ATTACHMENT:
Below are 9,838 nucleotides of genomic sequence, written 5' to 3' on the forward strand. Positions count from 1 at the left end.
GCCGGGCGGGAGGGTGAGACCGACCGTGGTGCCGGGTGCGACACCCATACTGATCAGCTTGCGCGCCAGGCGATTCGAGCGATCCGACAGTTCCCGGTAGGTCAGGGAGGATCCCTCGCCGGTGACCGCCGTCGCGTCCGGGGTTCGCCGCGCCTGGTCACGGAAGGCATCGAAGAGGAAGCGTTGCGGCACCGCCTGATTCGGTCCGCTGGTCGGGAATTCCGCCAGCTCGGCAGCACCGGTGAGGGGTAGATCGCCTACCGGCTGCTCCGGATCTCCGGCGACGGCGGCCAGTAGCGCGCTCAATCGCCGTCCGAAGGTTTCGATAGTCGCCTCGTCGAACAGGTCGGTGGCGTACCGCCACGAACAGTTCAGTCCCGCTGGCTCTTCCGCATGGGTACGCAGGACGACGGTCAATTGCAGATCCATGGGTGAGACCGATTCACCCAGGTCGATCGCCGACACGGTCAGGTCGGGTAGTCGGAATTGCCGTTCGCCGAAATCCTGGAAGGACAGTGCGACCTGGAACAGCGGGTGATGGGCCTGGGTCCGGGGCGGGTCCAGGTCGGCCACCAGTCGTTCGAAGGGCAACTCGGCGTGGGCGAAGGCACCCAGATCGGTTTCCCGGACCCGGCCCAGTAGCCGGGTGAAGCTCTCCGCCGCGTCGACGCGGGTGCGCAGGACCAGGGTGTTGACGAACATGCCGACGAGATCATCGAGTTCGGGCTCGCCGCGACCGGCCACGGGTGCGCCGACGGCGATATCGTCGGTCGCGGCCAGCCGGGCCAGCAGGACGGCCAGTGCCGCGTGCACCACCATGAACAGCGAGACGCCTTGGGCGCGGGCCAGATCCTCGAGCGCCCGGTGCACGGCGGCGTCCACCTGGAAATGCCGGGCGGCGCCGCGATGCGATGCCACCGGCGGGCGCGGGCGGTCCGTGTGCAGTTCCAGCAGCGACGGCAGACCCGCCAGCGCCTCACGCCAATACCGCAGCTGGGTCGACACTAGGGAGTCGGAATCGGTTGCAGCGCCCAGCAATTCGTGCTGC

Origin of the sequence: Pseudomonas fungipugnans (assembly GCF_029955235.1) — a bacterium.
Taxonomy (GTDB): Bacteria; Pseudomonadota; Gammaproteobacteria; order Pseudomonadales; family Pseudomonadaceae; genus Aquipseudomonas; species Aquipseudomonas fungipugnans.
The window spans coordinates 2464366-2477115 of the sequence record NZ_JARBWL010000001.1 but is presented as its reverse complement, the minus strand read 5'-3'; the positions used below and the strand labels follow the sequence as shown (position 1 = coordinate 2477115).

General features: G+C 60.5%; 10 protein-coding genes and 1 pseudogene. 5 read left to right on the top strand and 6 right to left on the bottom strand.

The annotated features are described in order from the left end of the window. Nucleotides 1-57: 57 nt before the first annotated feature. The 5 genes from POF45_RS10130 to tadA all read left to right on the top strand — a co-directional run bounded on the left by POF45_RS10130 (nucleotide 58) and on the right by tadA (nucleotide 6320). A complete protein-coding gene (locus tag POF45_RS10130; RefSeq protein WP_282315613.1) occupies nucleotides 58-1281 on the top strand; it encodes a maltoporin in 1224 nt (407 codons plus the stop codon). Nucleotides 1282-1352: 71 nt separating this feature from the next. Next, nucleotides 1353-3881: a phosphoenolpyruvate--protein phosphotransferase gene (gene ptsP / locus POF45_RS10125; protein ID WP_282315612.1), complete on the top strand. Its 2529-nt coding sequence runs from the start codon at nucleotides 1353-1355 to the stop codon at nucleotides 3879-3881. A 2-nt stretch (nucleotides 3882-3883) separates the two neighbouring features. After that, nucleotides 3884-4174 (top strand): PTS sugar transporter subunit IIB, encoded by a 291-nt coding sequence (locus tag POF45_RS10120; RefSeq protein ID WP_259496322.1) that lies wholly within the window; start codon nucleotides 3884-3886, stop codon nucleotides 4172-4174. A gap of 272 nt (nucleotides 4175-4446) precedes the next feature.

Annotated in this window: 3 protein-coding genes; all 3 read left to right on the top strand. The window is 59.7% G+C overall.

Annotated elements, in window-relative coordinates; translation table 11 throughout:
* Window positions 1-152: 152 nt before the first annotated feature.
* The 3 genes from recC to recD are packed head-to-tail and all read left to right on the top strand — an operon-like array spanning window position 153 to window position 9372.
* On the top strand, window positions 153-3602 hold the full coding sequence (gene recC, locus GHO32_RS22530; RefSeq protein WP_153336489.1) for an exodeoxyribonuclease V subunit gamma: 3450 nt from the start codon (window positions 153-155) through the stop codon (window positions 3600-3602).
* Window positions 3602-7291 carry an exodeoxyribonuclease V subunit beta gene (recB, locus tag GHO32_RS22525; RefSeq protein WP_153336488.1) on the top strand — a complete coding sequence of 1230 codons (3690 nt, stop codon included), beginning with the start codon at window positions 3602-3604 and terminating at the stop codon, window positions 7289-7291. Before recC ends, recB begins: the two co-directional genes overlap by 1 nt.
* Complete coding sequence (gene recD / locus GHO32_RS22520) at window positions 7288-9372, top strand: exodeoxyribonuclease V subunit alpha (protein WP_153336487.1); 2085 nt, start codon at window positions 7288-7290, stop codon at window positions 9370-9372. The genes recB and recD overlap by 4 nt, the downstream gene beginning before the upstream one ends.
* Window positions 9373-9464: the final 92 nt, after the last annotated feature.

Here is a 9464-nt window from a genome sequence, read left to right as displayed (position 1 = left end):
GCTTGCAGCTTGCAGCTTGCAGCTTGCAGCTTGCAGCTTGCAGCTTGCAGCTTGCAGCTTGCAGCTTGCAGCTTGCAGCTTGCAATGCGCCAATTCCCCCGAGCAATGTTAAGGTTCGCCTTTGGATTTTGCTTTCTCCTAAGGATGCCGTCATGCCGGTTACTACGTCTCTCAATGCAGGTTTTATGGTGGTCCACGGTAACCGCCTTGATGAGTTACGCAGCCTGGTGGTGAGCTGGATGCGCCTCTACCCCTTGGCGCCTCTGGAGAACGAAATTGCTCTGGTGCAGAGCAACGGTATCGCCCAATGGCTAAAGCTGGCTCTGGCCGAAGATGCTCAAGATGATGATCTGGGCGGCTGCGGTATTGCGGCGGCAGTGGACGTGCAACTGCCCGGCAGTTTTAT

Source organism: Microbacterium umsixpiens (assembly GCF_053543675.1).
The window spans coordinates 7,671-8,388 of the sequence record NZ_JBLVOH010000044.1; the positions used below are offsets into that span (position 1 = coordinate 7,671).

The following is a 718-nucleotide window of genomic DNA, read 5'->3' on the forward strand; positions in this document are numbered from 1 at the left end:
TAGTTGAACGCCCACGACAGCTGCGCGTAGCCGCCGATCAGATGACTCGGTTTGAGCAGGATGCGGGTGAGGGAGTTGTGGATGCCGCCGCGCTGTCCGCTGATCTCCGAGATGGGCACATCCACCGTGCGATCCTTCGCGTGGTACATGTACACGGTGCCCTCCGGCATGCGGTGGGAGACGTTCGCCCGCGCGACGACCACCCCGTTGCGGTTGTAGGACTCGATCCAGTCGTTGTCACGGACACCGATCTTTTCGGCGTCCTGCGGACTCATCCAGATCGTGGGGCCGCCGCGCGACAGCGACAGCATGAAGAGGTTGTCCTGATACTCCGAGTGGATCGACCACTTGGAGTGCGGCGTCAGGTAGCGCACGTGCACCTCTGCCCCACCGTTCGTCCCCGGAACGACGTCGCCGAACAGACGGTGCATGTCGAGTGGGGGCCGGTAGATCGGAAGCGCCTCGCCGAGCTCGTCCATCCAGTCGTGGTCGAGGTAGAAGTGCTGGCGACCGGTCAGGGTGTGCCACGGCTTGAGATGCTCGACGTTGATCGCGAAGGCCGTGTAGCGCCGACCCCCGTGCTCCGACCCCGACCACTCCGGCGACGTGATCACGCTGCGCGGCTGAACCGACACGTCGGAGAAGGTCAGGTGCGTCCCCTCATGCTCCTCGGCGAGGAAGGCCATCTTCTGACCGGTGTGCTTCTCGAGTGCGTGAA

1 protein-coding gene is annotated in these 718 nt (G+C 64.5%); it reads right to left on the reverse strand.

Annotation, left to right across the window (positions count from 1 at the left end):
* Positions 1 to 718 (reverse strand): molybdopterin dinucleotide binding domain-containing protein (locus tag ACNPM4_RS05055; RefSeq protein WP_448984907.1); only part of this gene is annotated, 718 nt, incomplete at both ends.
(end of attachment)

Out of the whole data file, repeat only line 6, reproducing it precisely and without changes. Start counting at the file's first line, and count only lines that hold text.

General features: G+C 60.5%; 10 protein-coding genes and 1 pseudogene. 5 read left to right on the top strand and 6 right to left on the bottom strand.